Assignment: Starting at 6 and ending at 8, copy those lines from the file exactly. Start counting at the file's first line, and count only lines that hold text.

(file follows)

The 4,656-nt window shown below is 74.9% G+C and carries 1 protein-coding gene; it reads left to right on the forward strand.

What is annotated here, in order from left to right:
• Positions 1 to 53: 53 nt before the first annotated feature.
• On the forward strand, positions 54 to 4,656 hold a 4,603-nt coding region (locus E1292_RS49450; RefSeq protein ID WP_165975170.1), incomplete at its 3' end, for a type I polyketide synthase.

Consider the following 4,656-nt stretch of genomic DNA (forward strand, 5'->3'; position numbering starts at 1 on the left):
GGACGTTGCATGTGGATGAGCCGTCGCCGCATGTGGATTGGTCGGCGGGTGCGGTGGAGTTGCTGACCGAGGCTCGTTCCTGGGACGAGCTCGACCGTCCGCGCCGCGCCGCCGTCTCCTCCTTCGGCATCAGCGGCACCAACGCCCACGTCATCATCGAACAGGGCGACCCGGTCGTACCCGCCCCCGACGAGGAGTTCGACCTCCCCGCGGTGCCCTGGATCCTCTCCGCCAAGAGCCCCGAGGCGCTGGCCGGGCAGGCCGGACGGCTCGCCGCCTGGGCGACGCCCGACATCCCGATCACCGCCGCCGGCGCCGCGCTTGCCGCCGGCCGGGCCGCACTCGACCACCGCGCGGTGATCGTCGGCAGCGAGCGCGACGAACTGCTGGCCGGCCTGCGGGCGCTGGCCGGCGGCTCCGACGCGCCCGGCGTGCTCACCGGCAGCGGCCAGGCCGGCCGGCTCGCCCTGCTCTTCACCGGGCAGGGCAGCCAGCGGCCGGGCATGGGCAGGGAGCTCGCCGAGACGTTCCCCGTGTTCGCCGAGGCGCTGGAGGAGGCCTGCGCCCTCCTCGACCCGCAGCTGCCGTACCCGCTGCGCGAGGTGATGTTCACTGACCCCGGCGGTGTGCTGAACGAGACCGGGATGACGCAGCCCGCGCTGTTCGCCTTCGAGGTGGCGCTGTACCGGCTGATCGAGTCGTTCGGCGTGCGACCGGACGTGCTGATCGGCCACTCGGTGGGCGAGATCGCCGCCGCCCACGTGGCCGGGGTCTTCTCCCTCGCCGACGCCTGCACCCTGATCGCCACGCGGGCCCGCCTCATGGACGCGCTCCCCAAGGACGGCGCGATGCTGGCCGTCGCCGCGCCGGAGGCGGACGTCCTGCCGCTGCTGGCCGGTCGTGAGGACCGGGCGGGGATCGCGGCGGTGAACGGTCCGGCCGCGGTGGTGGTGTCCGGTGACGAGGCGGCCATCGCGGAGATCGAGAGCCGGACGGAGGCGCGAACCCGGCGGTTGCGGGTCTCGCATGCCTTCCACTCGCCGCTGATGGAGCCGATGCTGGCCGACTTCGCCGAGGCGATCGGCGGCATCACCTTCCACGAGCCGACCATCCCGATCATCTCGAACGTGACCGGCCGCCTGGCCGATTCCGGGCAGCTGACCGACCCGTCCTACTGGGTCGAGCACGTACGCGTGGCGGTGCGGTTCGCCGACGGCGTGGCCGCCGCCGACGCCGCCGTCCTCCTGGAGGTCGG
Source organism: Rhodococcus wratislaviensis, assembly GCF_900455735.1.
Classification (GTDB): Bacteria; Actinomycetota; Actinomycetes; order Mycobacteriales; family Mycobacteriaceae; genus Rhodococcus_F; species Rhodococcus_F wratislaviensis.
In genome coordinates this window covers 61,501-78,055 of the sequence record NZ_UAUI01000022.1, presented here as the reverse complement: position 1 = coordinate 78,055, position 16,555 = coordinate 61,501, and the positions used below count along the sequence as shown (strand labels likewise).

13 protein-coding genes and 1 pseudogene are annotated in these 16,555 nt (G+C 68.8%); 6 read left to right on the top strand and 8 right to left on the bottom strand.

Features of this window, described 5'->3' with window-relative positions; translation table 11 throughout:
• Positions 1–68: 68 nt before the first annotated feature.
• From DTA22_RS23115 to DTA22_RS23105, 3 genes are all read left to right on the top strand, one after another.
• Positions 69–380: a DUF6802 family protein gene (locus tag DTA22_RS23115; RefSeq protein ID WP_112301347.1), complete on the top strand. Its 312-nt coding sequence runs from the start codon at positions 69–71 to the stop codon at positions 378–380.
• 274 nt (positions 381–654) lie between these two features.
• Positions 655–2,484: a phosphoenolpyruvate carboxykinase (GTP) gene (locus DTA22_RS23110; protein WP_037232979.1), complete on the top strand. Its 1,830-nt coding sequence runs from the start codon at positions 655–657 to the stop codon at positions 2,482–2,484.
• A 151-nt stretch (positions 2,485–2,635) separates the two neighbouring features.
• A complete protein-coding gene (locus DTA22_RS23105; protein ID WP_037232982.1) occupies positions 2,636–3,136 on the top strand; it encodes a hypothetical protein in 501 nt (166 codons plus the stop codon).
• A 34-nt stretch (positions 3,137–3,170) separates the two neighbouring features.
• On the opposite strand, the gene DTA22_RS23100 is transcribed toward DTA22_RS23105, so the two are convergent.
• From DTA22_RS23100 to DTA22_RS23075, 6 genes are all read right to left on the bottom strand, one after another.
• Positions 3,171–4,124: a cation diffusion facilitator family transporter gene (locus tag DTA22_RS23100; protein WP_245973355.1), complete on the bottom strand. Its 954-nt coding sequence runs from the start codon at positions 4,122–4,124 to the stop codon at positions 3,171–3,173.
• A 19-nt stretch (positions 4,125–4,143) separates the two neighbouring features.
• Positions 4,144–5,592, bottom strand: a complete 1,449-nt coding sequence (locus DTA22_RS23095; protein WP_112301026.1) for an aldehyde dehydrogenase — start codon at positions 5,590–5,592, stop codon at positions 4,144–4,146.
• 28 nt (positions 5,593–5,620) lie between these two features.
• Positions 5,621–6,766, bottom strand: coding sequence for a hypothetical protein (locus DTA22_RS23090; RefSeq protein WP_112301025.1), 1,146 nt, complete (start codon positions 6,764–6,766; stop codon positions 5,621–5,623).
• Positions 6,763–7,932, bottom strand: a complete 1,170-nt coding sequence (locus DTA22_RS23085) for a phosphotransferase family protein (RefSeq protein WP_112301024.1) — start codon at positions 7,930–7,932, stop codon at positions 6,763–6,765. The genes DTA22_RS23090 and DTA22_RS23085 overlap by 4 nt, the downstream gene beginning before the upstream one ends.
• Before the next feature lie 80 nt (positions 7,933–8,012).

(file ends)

GGACGTTGCATGTGGATGAGCCGTCGCCGCATGTGGATTGGTCGGCGGGTGCGGTGGAGTTGCTGACCGAGGCTCGTTCCTGGGACGAGCTCGACCGTCCGCGCCGCGCCGCCGTCTCCTCCTTCGGCATCAGCGGCACCAACGCCCACGTCATCATCGAACAGGGCGACCCGGTCGTACCCGCCCCCGACGAGGAGTTCGACCTCCCCGCGGTGCCCTGGATCCTCTCCGCCAAGAGCCCCGAGGCGCTGGCCGGGCAGGCCGGACGGCTCGCCGCCTGGGCGACGCCCGACATCCCGATCACCGCCGCCGGCGCCGCGCTTGCCGCCGGCCGGGCCGCACTCGACCACCGCGCGGTGATCGTCGGCAGCGAGCGCGACGAACTGCTGGCCGGCCTGCGGGCGCTGGCCGGCGGCTCCGACGCGCCCGGCGTGCTCACCGGCAGCGGCCAGGCCGGCCGGCTCGCCCTGCTCTTCACCGGGCAGGGCAGCCAGCGGCCGGGCATGGGCAGGGAGCTCGCCGAGACGTTCCCCGTGTTCGCCGAGGCGCTGGAGGAGGCCTGCGCCCTCCTCGACCCGCAGCTGCCGTACCCGCTGCGCGAGGTGATGTTCACTGACCCCGGCGGTGTGCTGAACGAGACCGGGATGACGCAGCCCGCGCTGTTCGCCTTCGAGGTGGCGCTGTACCGGCTGATCGAGTCGTTCGGCGTGCGACCGGACGTGCTGATCGGCCACTCGGTGGGCGAGATCGCCGCCGCCCACGTGGCCGGGGTCTTCTCCCTCGCCGACGCCTGCACCCTGATCGCCACGCGGGCCCGCCTCATGGACGCGCTCCCCAAGGACGGCGCGATGCTGGCCGTCGCCGCGCCGGAGGCGGACGTCCTGCCGCTGCTGGCCGGTCGTGAGGACCGGGCGGGGATCGCGGCGGTGAACGGTCCGGCCGCGGTGGTGGTGTCCGGTGACGAGGCGGCCATCGCGGAGATCGAGAGCCGGACGGAGGCGCGAACCCGGCGGTTGCGGGTCTCGCATGCCTTCCACTCGCCGCTGATGGAGCCGATGCTGGCCGACTTCGCCGAGGCGATCGGCGGCATCACCTTCCACGAGCCGACCATCCCGATCATCTCGAACGTGACCGGCCGCCTGGCCGATTCCGGGCAGCTGACCGACCCGTCCTACTGGGTCGAGCACGTACGCGTGGCGGTGCGGTTCGCCGACGGCGTGGCCGCCGCCGACGCCGCCGTCCTCCTGGAGGTCGG
Source organism: Rhodococcus wratislaviensis, assembly GCF_900455735.1.
Classification (GTDB): Bacteria; Actinomycetota; Actinomycetes; order Mycobacteriales; family Mycobacteriaceae; genus Rhodococcus_F; species Rhodococcus_F wratislaviensis.